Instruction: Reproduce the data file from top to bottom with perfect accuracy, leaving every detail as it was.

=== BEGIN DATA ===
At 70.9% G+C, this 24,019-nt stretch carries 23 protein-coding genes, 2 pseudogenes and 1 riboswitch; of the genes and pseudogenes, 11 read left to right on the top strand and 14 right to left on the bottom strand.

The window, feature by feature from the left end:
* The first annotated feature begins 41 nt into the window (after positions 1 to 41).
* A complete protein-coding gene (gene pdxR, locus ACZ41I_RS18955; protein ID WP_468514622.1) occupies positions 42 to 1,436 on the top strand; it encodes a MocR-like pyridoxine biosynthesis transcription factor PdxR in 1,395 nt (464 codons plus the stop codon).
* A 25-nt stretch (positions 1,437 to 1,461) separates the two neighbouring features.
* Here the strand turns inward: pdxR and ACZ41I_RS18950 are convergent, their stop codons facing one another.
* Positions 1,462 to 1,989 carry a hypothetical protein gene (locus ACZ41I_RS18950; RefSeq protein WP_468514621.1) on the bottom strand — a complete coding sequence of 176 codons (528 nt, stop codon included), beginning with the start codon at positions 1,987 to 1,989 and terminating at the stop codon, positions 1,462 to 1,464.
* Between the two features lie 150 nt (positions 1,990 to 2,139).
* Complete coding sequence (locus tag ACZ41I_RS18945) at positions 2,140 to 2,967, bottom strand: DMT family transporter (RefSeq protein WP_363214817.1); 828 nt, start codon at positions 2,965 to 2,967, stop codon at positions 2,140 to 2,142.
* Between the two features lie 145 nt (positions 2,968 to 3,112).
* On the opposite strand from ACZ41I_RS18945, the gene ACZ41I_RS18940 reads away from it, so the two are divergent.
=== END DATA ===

At 70.9% G+C, this 24,019-nt stretch carries 23 protein-coding genes, 2 pseudogenes and 1 riboswitch; of the genes and pseudogenes, 11 read left to right on the top strand and 14 right to left on the bottom strand.

The window, feature by feature from the left end:
* The first annotated feature begins 41 nt into the window (after positions 1 to 41).
* A complete protein-coding gene (gene pdxR, locus ACZ41I_RS18955; protein ID WP_468514622.1) occupies positions 42 to 1,436 on the top strand; it encodes a MocR-like pyridoxine biosynthesis transcription factor PdxR in 1,395 nt (464 codons plus the stop codon).
* A 25-nt stretch (positions 1,437 to 1,461) separates the two neighbouring features.
* Here the strand turns inward: pdxR and ACZ41I_RS18950 are convergent, their stop codons facing one another.
* Positions 1,462 to 1,989 carry a hypothetical protein gene (locus ACZ41I_RS18950; RefSeq protein WP_468514621.1) on the bottom strand — a complete coding sequence of 176 codons (528 nt, stop codon included), beginning with the start codon at positions 1,987 to 1,989 and terminating at the stop codon, positions 1,462 to 1,464.
* Between the two features lie 150 nt (positions 1,990 to 2,139).
* Complete coding sequence (locus tag ACZ41I_RS18945) at positions 2,140 to 2,967, bottom strand: DMT family transporter (RefSeq protein WP_363214817.1); 828 nt, start codon at positions 2,965 to 2,967, stop codon at positions 2,140 to 2,142.
* Between the two features lie 145 nt (positions 2,968 to 3,112).
* On the opposite strand from ACZ41I_RS18945, the gene ACZ41I_RS18940 reads away from it, so the two are divergent.